Barthes emphasises structure, style and language in the creative process and aspires for a form of writing that does not seek to impose its meaning on the reader. Writing is not a process I want to distance myself from – whether it is attempting to replicate a moment, a situation or a concept, I actively attempt to embed myself in the process – but I also want to avoid being didactic, which makes Barthes and Derrida’s notion of writing as a multifaceted playground for collaborative meaning making so exciting. Personally, I don’t believe the act of writing is some form of liberal humanist mimesis or disinterested enquiry (Lee 2011: 8) and my interactions with the theories put forward by Barthes, Bakhtin, Derrida, and Althusser have encouraged consideration of whether language (and by connotation my writing) records reality or actively constructs it. This has led to a greater awareness that any meaning that arises from the work I produce will be jointly constructed with the reader.
Hélène Cixous’ Three Steps on the Ladder of Writing is an exemplar of writing that actively foregrounds its theoretical awareness. An intimate intertextual reflection on the process of writing – or as she terms it ‘the strange science of writing’ (Cixous 1993: 3) – her work explores the influence of subjectivity, and challenges orthodox understandings of critical objectivity. Reflecting on how death, dreaming and the ‘nether realms’ of individual imagination can influence writing, Cixous elaborates on how the writing process affects her:
This uninhibited plunge into the creative act results in highly engaging writing. Cixous’ prose is elegant, rich and acutely conscious of its own theoretical underpinnings. By consciously referencing the texts and discourses that have influenced her life and her work – namely, her encounters with the works of Kafka, Marina Tsvetaeva, Clarice Lispector, Ingeborg Bachmann, Thomas Bernhard, and Dostoyevsky – she engages in a dialogue that spans both language and time. Cixous practices a reflexive intertextuality (Schneider 1996: 527) that allows examination of the significance of writing in and on her life. In this regard, combining the critical with the poetic provides an effective tool to explore subjective experience and speculate on the broader nature of creativity.
Theory has numerous practical applications. The obvious example being how it can improve the practitioner’s understanding of the mechanics and devices of narrative, something most helpful to the actual creative process. French literary theorist Gérard Genette’s work on narratology is enlightening in this regard. Examining how meaning is constructed in narrative, he focuses on the nature, form and functions of storytelling (Prince 2003: 66). The remark ‘show, don’t tell’ seems to be a standard part of the workshopping experience and Genette’s discussion of the ‘mimetic’ or ‘diegetic’ nature of narrative is useful in reconciling this ‘show’ versus ‘tell’ dichotomy within the creative process. Emphasising the illusory nature of the concept of mimetic showing, he suggests that what is actually occurring is mere dramatic representation, ‘no narrative can “show” or “imitate” the story it tells. All it can do is tell it in a manner which is detailed, precise, “alive,” and in that way gives more or less the illusion of mimesis’ (Genette 1980: 163-4). For the practitioner, Genette’s argument suggests that the distinction between showing and telling is somewhat of a furphy: showing can only be a way of telling. This highlights the importance of producing highly engaging prose, and of the need to use exact and evocative language to communicate ideas. It also places an emphasis on plot and the ability to shortcut where one can but also highlights the need to elaborate on scenes or themes of consequence.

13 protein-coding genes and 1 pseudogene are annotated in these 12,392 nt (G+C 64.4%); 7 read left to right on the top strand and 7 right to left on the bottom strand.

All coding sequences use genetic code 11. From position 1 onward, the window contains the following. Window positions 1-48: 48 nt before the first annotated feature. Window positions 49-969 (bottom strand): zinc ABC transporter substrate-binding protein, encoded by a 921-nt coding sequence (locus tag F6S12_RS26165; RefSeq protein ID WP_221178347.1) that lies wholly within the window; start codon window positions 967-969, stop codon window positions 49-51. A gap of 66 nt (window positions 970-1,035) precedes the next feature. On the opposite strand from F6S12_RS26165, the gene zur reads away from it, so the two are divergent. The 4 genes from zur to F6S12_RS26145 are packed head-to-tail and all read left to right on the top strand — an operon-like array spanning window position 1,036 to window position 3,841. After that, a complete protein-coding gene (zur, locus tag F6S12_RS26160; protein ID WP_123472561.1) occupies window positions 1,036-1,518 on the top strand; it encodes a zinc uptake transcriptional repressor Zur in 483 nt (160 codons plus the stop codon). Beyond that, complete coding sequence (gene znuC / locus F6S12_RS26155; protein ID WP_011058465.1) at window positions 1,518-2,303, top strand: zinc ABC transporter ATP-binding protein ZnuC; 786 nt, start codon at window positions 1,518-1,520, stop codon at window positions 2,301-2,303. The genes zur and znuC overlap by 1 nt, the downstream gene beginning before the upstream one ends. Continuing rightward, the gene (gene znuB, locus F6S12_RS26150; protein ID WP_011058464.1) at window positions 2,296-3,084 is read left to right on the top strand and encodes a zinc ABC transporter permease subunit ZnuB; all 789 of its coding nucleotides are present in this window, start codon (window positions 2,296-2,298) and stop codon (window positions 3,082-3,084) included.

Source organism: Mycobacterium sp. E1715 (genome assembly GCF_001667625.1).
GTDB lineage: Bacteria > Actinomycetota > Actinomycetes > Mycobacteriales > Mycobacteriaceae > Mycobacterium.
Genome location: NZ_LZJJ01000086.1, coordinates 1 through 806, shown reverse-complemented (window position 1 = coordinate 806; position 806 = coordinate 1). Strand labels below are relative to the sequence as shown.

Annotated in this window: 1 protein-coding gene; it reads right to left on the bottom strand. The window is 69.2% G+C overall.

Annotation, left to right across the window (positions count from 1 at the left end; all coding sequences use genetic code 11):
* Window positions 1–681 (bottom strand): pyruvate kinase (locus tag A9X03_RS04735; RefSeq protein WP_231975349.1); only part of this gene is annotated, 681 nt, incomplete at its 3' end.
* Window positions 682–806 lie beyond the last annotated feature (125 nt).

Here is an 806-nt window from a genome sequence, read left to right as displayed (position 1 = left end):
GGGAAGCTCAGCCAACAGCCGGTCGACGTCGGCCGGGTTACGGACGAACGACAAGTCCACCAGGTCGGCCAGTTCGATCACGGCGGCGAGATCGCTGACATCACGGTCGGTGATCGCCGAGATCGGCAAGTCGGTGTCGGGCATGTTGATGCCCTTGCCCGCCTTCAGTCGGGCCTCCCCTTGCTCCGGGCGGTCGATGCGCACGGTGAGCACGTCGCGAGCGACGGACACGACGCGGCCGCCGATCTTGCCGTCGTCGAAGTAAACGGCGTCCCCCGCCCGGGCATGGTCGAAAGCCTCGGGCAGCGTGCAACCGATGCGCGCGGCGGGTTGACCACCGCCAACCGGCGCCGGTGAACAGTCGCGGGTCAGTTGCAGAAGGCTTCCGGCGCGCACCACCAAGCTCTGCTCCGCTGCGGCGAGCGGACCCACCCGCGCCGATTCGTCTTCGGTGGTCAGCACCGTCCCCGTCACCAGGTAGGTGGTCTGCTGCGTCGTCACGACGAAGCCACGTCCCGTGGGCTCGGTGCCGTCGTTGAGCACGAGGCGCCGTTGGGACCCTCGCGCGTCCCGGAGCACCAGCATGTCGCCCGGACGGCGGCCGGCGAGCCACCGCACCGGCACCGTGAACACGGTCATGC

Genette also discussed narrative focalisation, exploring the mechanics of point-of-view, narrative frames, and narrative levels. His discussion on frame narratives provides a good example of theoretical discussion that has practical value for the practitioner. For Genette, the events described in the embedded narrative are defined as metadiegetic while those occurring in the first narrative are diegetic or intradiegetic (Genette 1980: 228). Any intrusion by the extradiegetic narrator into the diegetic universe or by diegetic characters into a metadiegetic universe creates an effect of strangeness that is either comic or fantastic (Genette 1980: 235). This act foregrounds the constructed nature of a work and demonstrates the importance of ‘a shifting but sacred frontier between two worlds, the world in which one tells, the world in which one shows’ (Genette 1980: 236). I have often experimented with narrative focalisation in my writing but in a clumsy and uninformed manner. Something originally written in the first person was often reworked to employ third-person narration. A frame might have been added then later removed. Genette’s terminology – extradiegetic intrusion, diegetic universe, etc – is unlikely to be front of mind when composing a frame narrative but a knowledge of narratology provides the practitioner with a valuable understanding of the likely affect it will have on the reader. This awareness brings a more systematic approach to the process of experimentation. At the very least, it provides the practitioner with an understanding that changing the focalisation of a narrative is likely to increase the reader’s awareness of the constructed and subjective nature of their work.